The joy of learning Helix (and probably other modal, terminal-based editors)
I went through quite a journey, from Adobe Dreamweaver at the very beginning through Coda, Brackets and many other editors I cannot recall. For the first time, I felt productive when I started using Sublime Text. Lightweight, fast, simple, but easily adaptable by the ecosystem of plugins. I reached a productivity peak and stopped seeking another tool until the Visual Studio Code hype gave me a little FOMO (fear of missing out).
Due to my limited sympathy for Microsoft back then, I was skeptical at first, but I gave VSCode a go and instantly liked the tool and its ecosystem. I built a snippet generator for Visual Studio Code (and other editors) and designed a theme that people clearly like (100k+ downloads). Visual Studio Code is still my daily driver, but my excitement faded away. The simplicity I liked at first is no longer there, and my configuration JSON file got out of control. Despite being one of the best examples of Electron-based apps, the performance is not even close to similar applications built using closer-to-the-metal technologies.
I have always been attracted to the idea of using a simple terminal-based editor. You can take it anywhere with you (in theory), and when mastered, it can be a serious boost for your productivity. I decided to learn Helix - a heavily inspired by Kakoune and Neovim editor written in Rust, which speaks to my linking by its number of built-in features and configuration ease. Here are a few things I like about it and maybe inspire you to try something new.
At first, it looks no different than Vim or any other modal editor, but it has many built-in features. File/buffer picker, surroundings (parentheses, brackets, quotes, tags), context-aware selections and manipulations, multiple modes (selection, goto, match, view, window, space), mouse support, language server protocol support, plenty of beautiful themes, syntax highlighting for over 180 programming languages and a lot more. At the moment of writing, Helix doesn’t have a plugin system, but this is an actively discussed subject.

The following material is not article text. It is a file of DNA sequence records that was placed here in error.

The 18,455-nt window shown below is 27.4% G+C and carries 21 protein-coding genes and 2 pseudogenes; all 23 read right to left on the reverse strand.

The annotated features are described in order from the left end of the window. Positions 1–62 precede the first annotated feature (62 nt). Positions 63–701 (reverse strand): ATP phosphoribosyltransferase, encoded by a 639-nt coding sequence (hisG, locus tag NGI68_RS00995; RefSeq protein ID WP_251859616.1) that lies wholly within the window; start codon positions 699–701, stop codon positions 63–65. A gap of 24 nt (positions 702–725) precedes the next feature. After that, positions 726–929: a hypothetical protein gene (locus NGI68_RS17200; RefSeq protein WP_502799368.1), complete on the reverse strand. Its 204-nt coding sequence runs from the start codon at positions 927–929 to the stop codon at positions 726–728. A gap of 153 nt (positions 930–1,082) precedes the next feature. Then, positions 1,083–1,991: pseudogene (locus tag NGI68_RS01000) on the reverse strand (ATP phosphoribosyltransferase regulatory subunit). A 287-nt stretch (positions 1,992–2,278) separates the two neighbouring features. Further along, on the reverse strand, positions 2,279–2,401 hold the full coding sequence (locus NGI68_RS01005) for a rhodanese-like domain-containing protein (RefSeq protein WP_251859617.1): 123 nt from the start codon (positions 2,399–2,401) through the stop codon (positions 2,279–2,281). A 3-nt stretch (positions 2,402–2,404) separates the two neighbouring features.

Ease of configuration
Over the years, I have transitioned from “let me configure everything” to “let me use it without thinking about the config”. I appreciate opinionated tools with strict conventions that allow me to get the stuff done. The same applies to programming frameworks. My VSCode
settings.json file contains hundreds of lines of config, and I can barely tell what all this jazz is for. In contrast, this is my Helix
config.toml in all glory.
theme = "base16_transparent" [editor] line-number = "relative" rulers =  bufferline = "multiple" [editor.lsp] display-messages = true [editor.whitespace.render] space = "all" tab = "all" [editor.indent-guides] render = true
Configure once, and take it with you anywhere
I like the idea that I can install Helix anywhere I may need it. Whether it is my personal computer, AWS EC2, or Raspberry Pi, I can install it, copy/pasta a few lines of config and Bob’s your uncle. It takes seconds. Check the installation guide for more details.
I am becoming a better typist
Even though Helix has a mouse mode enabled by default, you shouldn’t move your hands off the keyboard. This can be hard for anyone coming from the a graphical editor, but practising this habit from the get-go pays back quickly. Bookmark the Keymap page and learn a new shortcut when you need it. If one doesn’t exist, you can record a macro to streamline a series of commands (
Q to start/stop recording).
Try something new!
This post may inspire you to try something new. Not necessarily Helix, but something new. Changing your habits and forcing yourself to step out of your comfort zone is good to get a new perspective. Do not expect it will change your life, but let’s hope you will have fun at least.